Location: National Programs
Project Number: 0500-00102-001-019-S
Project Type: Non-Assistance Cooperative Agreement
Start Date: Jul 1, 2020
End Date: Jun 30, 2022
Additional information about the role of environment in pathogen survival, movement of inoculum and disease develop is essential to the development of robust predictive models of rust diseases and Parastagonospora leaf blotch. Therefore, the first year of the wheat Predictive Model Tool Initiative will focus on the following objectives : 1) Develop a database of historical disease epidemics in the U.S that will serve as a foundation for the modeling effort; 2) Quantify the relationship between pathogen inoculum density, disease development, and weather in small plot trials; 3) Quantify the relationships between pathogen inoculum, disease development and weather in commercial fields.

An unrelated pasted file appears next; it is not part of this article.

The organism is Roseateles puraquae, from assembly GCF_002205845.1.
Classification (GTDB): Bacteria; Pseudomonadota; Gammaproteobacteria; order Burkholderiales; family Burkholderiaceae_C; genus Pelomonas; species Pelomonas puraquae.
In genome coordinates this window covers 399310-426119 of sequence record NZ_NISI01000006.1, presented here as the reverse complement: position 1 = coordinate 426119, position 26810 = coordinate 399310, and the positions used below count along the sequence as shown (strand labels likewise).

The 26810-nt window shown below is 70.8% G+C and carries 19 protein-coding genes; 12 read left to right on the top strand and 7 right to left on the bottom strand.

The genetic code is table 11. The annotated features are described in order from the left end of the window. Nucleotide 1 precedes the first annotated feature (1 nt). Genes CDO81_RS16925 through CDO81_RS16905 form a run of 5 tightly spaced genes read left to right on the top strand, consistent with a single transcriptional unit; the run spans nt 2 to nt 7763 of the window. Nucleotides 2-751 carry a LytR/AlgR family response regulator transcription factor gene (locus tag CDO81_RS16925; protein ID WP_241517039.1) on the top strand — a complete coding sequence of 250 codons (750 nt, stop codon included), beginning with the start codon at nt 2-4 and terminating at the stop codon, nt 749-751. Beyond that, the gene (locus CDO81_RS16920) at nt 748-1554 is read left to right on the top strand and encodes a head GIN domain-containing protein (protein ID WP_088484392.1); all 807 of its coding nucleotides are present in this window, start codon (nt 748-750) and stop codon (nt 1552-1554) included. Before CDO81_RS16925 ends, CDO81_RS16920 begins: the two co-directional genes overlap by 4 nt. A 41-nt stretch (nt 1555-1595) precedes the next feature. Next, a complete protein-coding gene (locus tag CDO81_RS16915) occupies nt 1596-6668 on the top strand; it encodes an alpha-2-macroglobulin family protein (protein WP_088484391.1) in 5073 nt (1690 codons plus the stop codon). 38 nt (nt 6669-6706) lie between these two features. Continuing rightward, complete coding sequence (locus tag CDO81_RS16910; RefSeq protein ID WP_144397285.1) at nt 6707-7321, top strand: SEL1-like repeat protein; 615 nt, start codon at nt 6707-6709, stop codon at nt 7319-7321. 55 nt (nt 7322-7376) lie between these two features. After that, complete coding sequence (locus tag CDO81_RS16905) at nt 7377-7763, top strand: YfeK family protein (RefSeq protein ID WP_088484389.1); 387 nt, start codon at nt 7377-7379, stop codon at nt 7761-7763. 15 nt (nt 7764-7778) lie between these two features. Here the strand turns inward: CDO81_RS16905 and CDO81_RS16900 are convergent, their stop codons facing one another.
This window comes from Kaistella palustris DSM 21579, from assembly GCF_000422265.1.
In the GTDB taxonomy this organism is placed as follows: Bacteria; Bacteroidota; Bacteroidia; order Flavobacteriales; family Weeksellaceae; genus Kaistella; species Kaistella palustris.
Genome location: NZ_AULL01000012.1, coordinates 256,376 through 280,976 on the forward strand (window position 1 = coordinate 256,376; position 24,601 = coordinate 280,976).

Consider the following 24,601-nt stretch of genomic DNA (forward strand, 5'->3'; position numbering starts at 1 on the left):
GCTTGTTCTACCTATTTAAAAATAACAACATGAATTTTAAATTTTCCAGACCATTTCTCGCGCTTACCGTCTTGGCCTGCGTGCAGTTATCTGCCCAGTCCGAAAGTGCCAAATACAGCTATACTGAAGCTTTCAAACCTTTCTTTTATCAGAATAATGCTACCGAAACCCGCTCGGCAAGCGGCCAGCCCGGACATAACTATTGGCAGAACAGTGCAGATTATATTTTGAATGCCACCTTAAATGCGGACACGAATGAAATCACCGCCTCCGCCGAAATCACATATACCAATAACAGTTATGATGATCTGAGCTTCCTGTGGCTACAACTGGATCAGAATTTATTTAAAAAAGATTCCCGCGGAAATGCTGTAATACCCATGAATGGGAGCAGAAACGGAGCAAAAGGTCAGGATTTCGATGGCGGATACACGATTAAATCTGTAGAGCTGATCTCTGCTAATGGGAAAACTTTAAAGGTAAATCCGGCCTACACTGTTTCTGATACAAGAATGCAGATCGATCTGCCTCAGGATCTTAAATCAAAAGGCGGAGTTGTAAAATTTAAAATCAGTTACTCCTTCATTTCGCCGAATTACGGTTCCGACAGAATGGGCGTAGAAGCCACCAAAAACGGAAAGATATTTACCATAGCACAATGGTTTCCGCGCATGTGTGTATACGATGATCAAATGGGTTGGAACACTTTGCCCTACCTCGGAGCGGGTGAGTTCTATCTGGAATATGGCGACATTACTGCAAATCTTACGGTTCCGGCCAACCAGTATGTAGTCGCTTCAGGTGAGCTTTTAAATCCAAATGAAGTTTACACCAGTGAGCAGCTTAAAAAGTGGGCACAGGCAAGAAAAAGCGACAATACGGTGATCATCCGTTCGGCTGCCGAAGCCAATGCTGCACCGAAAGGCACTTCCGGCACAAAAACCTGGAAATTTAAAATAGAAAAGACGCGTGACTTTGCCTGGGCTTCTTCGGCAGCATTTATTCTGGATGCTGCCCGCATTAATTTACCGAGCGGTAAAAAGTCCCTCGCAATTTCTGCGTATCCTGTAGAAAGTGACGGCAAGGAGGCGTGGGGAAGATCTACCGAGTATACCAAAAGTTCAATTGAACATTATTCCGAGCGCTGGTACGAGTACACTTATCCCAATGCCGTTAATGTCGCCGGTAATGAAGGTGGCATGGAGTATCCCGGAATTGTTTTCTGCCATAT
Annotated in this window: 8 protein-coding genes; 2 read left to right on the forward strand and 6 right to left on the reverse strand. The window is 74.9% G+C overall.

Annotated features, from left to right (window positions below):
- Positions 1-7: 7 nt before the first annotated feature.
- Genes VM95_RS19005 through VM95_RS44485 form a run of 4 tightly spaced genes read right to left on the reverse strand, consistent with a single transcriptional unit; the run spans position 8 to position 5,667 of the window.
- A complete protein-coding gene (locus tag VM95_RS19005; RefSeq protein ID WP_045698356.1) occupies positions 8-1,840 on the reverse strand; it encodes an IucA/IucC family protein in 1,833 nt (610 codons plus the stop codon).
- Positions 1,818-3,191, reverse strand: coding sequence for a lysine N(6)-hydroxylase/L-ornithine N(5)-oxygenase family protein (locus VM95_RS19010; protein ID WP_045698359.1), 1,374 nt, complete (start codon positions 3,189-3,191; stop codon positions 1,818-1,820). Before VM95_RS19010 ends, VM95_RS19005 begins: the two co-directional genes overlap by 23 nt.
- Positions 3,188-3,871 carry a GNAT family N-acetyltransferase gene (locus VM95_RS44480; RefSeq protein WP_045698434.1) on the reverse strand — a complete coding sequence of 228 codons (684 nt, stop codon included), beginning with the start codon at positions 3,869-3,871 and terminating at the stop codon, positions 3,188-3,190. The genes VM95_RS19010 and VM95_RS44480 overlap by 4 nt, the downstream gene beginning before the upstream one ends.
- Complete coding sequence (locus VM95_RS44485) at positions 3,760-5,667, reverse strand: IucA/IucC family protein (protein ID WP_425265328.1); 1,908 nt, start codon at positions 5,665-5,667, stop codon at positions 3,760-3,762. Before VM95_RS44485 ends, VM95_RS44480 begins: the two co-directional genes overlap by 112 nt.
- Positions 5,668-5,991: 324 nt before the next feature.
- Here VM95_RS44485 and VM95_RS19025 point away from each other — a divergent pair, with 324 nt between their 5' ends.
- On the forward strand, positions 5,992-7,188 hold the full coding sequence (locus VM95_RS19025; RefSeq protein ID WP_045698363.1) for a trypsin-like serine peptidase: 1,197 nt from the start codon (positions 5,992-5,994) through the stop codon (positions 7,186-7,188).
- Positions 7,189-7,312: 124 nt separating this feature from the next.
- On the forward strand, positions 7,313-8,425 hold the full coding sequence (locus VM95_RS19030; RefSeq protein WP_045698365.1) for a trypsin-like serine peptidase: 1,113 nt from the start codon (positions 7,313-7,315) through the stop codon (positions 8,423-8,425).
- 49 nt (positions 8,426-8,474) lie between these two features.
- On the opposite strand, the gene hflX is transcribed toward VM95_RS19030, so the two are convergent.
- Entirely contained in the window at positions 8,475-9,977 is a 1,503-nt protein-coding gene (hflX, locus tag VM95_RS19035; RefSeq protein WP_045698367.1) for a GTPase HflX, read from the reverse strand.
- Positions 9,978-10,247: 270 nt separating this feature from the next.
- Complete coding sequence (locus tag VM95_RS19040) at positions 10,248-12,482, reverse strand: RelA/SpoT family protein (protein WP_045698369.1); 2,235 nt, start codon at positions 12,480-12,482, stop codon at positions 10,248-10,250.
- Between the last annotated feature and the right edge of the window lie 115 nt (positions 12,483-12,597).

There is a complex of diseases that reduce the productivity of our nation’s wheat crop. The overall goal of the National Predictive Modeling Tool Initiative (NPMTI) project on wheat diseases is to reduce the impact of these diseases on wheat growers in the US. This cooperative effort includes researchers and extension specialists in Kansas, Ohio, Montana, South Dakota, Texas and Washington. This year’s project will focus on developing predictive models for rust diseases and Parastagonospora leaf blotch. Research in Kansas includes: 1) Organizing historical records of disease epidemics in Kansas and developing preliminary empirical models of disease risk; 2) Establishing a small-plot experiment to investigate the relationship of pathogen inoculum and weather with disease development (one location near Manhattan KS); 3) Verifying the relationships between inoculum, weather and disease in commercial fields (at least 5 locations representing key wheat producing regions of the state). Trials will include widely grown wheat varieties that are susceptible to rust diseases and leaf blotch. Inoculum monitoring will include sampling of local crop residues early in the growing season and monitoring of air-borne inoculum with spore traps at each location throughout the season. Inoculum levels will be evaluated by molecular analysis at the NPMTI Genotyping Lab. On-site weather stations will be used to monitor environment at each location. Disease levels will be quantified by visually evaluating the incidence and severity of upper leaves a minimum of 2 times per location and plots harvested to determine the impact of disease on crop yield.